UPDATE 2-IBM's China-driven revenue slide raises growth fears
* At least eight brokerages cut IBM share-price targets
* Stock opens 7 percent lower
(Adds analysts' comment; updates shares)
Oct 17 (Reuters) - IBM Corp shares fell more than 7 percent on Thursday after a surprisingly steep drop in hardware sales in China fueled concerns the company is struggling to sustain growth through its emerging markets business.
International Business Machines Corp, which is moving steadily into higher-margin businesses such as software and cloud computing, reported a worse-than-expected 4 percent dip in third-quarter revenue, its sixth straight quarterly decline.
Much of that came from a 17 percent slide in overall hardware. Profitability in that business declined by $1 billion so far this year.
At least eight brokerages cut their price targets on the stock by as much as 9.5 percent to between $160 and $220, while analysts at UBS Investment Research downgraded the stock to "neutral" from "buy."
The latest quarterly disappointment deals another blow to Chairman and CEO Ginni Rometty in her first year as head of the board. Including Thursday's plunge, IBM's stock has slid 15 percent since she stepped up as chairman versus the S&P 500's 18 percent gain.
"We are concerned about future earnings power. IBM has been successful in multiple computing waves in the past but we believe the execution issues combined with the weak IT spending environment will hold back any potential revenue growth," UBS analysts said in a note to clients.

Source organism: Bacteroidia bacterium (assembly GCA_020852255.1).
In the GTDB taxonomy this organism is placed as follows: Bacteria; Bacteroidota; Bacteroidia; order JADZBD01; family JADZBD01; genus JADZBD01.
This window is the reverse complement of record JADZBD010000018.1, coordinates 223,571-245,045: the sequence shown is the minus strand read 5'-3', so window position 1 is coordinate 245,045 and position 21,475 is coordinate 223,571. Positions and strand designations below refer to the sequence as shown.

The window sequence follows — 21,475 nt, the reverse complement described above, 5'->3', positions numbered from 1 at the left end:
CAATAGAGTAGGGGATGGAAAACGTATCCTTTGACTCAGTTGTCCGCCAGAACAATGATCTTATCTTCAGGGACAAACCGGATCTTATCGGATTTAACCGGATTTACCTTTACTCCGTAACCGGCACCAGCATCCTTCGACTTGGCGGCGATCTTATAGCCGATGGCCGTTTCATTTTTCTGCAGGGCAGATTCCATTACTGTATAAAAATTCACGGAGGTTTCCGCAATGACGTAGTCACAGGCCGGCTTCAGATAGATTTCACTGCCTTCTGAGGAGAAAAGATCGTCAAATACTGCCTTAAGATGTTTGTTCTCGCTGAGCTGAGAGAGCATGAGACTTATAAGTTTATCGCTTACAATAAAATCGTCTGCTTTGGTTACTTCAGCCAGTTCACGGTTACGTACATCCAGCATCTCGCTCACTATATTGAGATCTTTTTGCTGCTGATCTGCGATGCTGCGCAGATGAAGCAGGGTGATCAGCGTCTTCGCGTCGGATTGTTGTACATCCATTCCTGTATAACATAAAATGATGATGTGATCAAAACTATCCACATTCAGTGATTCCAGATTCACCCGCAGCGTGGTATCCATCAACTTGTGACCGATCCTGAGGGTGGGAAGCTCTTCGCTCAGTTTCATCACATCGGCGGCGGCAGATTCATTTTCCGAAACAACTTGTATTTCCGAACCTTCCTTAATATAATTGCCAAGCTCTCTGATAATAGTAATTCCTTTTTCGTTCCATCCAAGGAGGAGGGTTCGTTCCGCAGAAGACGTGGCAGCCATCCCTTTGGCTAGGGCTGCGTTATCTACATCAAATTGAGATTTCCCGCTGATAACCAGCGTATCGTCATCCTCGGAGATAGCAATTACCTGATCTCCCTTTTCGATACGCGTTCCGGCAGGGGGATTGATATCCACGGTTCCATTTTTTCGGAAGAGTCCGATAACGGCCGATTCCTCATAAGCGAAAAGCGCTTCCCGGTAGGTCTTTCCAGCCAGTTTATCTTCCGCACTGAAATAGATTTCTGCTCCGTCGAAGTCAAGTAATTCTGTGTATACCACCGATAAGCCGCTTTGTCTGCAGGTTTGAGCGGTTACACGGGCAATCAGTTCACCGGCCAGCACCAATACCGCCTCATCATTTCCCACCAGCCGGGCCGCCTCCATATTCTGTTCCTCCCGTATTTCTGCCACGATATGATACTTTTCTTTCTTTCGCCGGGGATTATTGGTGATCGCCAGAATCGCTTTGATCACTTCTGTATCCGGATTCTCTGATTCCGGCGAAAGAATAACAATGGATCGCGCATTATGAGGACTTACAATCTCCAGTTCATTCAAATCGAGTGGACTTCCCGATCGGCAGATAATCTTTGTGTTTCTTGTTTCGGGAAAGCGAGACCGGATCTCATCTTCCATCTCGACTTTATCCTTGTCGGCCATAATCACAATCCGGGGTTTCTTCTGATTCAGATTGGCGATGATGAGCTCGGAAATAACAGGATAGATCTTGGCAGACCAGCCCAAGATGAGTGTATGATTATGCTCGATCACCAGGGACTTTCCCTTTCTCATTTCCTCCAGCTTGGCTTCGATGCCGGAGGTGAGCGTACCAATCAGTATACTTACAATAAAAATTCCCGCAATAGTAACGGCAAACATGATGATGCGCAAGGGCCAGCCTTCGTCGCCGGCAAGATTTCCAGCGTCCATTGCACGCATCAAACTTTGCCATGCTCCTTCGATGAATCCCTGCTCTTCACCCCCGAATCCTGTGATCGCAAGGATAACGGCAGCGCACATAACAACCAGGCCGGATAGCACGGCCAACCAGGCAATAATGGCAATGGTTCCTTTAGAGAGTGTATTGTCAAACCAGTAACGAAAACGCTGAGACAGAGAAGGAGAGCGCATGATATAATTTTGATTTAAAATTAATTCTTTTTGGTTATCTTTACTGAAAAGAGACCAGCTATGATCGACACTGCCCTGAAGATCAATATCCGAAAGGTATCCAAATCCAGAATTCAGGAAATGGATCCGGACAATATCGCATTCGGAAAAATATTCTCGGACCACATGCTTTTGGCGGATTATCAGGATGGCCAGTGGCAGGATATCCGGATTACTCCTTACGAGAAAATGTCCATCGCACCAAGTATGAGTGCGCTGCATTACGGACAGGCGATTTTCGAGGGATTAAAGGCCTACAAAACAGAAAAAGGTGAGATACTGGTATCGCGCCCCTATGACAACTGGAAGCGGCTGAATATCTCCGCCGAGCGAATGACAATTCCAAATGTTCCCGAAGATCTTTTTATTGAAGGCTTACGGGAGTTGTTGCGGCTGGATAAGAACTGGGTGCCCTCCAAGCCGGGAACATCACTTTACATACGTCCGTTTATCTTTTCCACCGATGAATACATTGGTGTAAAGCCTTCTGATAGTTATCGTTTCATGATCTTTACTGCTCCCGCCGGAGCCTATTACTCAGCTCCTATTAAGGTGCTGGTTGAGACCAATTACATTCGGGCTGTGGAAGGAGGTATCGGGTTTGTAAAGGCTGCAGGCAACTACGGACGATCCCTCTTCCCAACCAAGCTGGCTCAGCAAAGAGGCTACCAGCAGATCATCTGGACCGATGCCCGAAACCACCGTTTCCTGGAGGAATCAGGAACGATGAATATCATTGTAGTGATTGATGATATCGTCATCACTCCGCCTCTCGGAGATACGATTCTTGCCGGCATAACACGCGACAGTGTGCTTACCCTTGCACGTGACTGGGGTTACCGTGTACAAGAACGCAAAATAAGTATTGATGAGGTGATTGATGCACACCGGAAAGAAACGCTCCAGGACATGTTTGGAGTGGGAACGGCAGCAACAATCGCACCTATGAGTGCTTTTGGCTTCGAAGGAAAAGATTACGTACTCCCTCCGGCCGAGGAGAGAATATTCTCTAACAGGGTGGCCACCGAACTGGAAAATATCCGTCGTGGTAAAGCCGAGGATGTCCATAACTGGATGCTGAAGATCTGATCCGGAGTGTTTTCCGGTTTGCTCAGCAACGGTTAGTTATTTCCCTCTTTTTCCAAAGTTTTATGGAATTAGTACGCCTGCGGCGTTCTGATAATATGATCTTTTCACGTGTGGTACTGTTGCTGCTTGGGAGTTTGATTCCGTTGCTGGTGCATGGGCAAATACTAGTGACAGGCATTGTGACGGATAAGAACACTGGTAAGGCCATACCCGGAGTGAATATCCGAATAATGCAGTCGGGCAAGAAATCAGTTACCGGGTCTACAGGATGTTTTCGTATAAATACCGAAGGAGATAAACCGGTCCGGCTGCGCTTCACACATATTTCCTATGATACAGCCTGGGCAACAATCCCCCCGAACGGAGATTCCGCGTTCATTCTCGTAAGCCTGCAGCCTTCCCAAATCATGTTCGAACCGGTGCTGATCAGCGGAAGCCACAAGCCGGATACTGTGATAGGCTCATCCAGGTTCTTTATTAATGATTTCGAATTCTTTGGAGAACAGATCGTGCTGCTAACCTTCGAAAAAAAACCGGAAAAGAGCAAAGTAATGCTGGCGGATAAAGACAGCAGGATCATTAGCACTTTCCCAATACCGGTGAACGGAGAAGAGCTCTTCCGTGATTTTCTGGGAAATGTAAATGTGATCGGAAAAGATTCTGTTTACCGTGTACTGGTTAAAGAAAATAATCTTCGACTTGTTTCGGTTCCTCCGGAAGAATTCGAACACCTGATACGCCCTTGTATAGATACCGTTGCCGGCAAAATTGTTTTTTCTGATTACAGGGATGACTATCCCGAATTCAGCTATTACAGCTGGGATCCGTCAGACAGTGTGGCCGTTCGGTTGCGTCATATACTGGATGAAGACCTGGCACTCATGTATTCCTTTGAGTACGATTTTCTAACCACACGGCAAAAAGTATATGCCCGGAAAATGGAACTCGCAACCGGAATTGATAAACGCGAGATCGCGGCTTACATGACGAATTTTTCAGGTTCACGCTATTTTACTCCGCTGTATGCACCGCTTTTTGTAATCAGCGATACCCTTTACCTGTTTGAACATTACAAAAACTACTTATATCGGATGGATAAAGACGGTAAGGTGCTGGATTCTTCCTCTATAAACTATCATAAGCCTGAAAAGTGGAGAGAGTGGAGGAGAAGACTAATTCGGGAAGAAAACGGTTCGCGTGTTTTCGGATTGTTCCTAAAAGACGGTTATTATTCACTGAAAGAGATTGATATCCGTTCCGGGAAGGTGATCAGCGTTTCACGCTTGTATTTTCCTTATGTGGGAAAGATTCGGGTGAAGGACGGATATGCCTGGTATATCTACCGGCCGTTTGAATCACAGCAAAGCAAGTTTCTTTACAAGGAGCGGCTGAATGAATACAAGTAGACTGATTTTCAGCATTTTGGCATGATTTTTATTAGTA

Chief Financial Officer Mark Loughridge blamed much of the revenue decline on China, which accounts for about 5 percent of IBM's business, and about 40 percent of that business is hardware. He said the country was working on a nationwide economic reform plan ahead of a major November government plenary session, which in turn depressed sales. He did not elaborate.
Much of China's corporate sector is dominated by the state in a centrally planned economy, and government enterprises often hold back on spending in the run-up to major nationwide policy changes.
The world's largest technology services company reiterated its full-year profit outlook, but analysts raised doubts about the company's ability to convert services backlog to revenue. IBM has reported a decline in revenue for six straight quarters.
"Software has been the growth engine for IBM and has been one of the key reasons investors held the stock. However, it appears that the engine may have stalled and no longer can outgrow the broader software market," J.P. Morgan analysts said in a note.
IBM, which sold its personal computer business to Lenovo Group Ltd in 2005, has been shifting a more software-focused business.
IBM has been beefing up its software and cloud services offerings through acquisitions. It bought website hosting company SoftLayer Technologies in a deal valued at more than $2 billion in June and paid about $1 billion to buy security software maker Trusteer in August.
Talks with Lenovo earlier this year about selling off IBM's low-end server business failed.
The JP Morgan analysts said IBM might just not have the right software products to keep pace with the faster-growing cloud and software services businesses.
IBM shares were down 6 percent at $174.91 on the New York Stock Exchange in early afternoon trading after touching a two-year low of $172.57.
(Reporting by Soham Chatterjee; Editing by Sriraj Kalluvila, Maju Samuel. Editing by Andre Grenon)